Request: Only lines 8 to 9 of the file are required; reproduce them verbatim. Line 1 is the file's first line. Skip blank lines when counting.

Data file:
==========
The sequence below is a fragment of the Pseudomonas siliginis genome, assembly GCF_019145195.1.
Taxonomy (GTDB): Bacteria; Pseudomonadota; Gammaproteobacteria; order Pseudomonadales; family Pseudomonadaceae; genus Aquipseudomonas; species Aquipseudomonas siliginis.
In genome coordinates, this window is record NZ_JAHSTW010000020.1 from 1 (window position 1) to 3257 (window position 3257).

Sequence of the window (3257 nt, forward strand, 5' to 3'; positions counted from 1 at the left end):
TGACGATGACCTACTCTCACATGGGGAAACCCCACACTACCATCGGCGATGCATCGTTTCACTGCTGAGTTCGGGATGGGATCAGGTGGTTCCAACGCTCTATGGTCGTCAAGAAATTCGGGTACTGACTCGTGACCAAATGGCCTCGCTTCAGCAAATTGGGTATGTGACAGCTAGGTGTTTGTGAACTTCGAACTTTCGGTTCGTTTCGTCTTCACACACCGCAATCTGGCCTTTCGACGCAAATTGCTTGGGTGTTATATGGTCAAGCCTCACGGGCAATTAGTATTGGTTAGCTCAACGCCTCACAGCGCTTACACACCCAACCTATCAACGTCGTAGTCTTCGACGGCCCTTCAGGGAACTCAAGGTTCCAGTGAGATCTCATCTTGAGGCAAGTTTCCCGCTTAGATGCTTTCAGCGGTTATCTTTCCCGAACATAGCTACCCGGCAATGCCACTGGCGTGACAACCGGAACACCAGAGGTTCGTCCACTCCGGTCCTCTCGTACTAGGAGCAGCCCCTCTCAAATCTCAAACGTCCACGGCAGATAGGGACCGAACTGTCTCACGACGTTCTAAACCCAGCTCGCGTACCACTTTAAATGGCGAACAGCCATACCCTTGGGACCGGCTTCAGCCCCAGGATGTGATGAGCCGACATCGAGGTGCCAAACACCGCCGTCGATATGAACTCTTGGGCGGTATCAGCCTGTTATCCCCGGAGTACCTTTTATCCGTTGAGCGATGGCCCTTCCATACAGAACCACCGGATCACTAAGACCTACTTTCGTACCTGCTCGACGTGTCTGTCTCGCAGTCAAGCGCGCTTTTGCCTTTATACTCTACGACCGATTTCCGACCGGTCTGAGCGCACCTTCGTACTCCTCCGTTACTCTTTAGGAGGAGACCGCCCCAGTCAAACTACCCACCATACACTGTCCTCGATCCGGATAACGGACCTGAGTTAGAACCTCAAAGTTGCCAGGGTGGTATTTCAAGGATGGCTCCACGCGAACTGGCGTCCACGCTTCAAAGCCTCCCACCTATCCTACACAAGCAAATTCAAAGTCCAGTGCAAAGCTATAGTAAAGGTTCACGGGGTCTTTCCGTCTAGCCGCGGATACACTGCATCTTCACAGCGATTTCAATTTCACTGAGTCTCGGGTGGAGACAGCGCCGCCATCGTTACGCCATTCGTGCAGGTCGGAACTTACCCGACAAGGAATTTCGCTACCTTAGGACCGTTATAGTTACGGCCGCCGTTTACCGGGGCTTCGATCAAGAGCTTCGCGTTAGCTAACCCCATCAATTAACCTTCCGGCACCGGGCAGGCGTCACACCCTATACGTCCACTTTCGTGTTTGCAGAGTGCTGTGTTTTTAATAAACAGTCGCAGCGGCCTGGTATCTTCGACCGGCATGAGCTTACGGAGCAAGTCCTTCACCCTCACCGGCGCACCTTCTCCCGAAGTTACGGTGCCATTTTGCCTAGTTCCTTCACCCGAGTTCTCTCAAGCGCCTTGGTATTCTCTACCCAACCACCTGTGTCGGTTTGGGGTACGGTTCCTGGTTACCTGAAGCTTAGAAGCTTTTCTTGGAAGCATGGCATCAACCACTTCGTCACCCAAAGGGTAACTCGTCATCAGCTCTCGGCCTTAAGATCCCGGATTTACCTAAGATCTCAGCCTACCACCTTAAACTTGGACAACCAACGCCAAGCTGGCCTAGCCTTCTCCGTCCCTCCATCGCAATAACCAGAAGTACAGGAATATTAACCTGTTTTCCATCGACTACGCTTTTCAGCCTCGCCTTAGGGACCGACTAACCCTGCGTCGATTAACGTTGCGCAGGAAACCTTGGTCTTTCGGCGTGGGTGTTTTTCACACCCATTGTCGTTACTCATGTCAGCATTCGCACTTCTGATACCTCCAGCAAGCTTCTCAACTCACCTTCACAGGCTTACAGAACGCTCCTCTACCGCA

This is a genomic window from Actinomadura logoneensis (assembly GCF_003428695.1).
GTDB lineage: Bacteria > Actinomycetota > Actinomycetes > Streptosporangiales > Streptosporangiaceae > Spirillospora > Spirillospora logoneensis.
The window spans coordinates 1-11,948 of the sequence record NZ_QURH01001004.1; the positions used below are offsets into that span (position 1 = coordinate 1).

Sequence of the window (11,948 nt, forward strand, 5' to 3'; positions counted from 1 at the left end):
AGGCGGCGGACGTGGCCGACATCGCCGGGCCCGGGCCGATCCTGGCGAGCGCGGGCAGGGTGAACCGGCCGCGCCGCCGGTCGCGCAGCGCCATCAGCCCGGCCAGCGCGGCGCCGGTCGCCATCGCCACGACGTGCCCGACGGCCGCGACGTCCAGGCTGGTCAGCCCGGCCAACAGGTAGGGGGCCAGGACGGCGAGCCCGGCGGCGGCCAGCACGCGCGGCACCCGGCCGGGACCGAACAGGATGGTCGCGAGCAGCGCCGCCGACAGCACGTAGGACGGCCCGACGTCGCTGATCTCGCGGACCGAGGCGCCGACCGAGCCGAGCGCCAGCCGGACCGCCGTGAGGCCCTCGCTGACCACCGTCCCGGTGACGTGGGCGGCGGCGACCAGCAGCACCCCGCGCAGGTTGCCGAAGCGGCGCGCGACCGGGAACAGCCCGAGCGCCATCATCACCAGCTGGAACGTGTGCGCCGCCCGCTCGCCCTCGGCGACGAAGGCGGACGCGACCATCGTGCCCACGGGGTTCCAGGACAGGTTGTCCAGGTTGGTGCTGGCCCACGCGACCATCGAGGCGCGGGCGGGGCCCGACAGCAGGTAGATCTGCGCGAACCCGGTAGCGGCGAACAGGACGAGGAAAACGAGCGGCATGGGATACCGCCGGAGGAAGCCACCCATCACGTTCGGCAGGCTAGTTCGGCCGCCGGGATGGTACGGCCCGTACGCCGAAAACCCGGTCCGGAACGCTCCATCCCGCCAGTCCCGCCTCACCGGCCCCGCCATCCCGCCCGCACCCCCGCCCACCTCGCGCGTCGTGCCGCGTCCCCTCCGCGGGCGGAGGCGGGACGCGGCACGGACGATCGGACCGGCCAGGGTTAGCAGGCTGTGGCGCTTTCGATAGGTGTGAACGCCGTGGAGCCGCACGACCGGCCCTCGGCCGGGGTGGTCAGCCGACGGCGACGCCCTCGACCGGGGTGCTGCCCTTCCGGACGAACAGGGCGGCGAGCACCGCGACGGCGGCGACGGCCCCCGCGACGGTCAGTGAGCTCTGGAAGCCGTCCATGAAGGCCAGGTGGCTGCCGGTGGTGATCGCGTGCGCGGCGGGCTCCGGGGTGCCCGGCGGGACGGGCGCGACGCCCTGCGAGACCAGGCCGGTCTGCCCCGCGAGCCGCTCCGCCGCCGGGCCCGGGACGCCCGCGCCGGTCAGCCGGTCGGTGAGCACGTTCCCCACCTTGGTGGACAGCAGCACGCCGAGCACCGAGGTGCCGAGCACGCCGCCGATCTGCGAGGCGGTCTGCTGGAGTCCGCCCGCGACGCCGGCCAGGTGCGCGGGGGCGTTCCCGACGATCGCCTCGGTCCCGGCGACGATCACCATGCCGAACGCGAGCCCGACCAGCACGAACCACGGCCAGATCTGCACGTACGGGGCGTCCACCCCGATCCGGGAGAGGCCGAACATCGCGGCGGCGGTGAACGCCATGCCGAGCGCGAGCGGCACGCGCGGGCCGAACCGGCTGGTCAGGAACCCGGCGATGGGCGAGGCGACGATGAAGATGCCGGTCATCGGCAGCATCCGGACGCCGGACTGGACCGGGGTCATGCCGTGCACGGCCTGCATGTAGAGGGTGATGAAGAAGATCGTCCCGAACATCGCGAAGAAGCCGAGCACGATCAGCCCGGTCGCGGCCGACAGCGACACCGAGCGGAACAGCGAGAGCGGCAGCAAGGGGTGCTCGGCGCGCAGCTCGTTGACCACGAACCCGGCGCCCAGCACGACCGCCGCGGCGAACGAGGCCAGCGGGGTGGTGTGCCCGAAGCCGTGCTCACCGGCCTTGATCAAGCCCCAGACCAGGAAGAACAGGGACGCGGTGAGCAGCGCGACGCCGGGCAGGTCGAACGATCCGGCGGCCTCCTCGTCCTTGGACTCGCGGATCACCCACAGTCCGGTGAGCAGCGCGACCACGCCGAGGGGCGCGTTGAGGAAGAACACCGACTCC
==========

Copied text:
The window spans coordinates 1-11,948 of the sequence record NZ_QURH01001004.1; the positions used below are offsets into that span (position 1 = coordinate 1).

Sequence of the window (11,948 nt, forward strand, 5' to 3'; positions counted from 1 at the left end):